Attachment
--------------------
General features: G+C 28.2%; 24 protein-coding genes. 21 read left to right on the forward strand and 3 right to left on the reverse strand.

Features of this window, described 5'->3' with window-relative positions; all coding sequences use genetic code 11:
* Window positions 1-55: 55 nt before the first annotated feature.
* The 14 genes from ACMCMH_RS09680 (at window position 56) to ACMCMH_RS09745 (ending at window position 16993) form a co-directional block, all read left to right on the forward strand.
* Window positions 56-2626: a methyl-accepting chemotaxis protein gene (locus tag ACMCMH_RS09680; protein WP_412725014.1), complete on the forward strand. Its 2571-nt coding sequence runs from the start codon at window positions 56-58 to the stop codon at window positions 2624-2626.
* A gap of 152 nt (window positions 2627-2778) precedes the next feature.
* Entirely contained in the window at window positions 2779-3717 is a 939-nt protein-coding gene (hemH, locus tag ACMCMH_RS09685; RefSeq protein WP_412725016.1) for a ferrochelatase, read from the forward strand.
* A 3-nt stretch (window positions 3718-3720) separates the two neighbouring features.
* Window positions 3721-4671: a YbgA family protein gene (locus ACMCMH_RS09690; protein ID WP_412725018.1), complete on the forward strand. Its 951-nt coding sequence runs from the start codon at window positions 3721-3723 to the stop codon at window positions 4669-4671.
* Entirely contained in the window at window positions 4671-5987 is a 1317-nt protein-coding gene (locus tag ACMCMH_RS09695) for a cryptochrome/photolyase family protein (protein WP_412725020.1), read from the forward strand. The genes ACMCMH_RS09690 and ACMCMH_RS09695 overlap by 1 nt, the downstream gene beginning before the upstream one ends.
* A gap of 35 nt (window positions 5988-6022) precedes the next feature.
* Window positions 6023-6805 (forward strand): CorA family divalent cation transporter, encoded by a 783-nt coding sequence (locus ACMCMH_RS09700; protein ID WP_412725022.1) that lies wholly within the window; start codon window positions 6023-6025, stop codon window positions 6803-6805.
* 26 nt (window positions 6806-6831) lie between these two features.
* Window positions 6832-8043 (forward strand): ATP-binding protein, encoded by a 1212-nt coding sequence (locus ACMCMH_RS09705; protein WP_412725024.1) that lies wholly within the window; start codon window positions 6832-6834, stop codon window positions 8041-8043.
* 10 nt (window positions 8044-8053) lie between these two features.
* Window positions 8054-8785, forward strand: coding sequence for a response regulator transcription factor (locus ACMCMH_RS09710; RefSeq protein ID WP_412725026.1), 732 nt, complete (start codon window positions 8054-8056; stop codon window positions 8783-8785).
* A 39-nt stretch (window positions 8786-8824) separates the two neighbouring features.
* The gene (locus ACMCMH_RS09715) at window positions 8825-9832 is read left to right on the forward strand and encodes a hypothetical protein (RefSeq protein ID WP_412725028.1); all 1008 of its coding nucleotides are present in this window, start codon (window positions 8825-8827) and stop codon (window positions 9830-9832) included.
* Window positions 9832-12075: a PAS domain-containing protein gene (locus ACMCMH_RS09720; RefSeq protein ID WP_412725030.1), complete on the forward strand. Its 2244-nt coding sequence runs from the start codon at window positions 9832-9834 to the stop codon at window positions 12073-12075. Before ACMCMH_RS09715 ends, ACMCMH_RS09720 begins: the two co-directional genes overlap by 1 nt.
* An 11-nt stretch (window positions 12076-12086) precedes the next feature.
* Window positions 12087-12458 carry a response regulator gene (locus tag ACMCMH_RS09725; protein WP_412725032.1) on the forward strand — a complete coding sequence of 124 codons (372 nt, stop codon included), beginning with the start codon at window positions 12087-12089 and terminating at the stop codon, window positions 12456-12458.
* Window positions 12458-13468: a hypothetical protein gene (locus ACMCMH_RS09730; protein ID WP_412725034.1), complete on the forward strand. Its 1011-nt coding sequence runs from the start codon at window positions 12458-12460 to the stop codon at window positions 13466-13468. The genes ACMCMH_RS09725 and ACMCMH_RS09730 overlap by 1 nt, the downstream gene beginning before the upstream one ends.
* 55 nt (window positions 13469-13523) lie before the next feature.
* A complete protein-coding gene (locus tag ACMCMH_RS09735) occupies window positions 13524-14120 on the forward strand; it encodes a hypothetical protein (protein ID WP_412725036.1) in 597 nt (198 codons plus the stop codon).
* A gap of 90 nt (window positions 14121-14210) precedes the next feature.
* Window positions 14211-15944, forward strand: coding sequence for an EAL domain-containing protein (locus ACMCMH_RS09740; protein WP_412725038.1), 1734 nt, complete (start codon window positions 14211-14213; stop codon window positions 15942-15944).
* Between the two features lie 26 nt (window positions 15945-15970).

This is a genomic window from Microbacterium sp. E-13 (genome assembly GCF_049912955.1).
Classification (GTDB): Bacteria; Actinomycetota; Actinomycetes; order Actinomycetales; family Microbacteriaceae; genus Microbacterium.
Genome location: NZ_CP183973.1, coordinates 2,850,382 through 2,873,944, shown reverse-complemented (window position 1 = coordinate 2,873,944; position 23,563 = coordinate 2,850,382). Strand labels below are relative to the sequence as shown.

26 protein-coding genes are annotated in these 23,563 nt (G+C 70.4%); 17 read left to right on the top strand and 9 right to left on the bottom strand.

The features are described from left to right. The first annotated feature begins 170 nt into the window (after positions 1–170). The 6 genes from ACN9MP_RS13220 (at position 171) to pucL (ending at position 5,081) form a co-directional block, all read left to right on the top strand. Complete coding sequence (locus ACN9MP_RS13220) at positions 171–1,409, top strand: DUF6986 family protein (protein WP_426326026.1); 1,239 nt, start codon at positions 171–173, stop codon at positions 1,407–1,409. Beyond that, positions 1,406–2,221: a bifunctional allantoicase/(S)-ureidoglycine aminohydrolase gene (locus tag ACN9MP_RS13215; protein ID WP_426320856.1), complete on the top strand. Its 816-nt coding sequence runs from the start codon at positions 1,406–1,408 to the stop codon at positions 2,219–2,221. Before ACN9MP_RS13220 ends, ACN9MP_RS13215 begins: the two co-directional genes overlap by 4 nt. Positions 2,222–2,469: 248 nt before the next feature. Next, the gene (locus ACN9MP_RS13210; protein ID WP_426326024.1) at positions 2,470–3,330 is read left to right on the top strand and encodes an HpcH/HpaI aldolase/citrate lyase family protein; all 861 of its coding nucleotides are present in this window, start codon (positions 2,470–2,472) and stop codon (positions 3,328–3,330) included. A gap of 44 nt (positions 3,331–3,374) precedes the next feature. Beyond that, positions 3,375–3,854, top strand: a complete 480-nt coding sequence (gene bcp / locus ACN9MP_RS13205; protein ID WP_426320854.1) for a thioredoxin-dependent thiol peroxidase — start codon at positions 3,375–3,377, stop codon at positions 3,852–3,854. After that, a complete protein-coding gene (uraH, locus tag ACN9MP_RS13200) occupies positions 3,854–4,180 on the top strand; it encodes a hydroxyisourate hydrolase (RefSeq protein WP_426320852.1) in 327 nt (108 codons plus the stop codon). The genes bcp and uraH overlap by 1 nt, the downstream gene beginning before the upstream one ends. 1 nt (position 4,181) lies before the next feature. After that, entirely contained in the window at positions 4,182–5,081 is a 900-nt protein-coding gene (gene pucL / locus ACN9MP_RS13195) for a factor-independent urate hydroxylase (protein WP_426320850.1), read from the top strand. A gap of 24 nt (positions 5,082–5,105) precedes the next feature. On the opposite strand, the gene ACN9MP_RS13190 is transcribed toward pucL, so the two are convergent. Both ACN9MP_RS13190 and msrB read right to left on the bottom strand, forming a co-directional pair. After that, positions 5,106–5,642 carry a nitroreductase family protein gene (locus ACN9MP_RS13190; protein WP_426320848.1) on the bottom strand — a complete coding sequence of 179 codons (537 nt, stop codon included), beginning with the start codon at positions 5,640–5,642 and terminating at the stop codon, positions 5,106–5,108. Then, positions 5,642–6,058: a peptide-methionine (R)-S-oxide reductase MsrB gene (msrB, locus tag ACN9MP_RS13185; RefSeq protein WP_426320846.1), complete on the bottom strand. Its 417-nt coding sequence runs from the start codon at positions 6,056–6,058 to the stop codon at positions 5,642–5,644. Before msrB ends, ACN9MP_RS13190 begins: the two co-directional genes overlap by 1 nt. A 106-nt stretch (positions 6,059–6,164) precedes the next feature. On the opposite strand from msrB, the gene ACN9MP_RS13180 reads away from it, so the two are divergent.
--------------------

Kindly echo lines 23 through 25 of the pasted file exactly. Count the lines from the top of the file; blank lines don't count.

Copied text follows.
* 55 nt (window positions 13469-13523) lie before the next feature.
* A complete protein-coding gene (locus tag ACMCMH_RS09735) occupies window positions 13524-14120 on the forward strand; it encodes a hypothetical protein (protein ID WP_412725036.1) in 597 nt (198 codons plus the stop codon).
* A gap of 90 nt (window positions 14121-14210) precedes the next feature.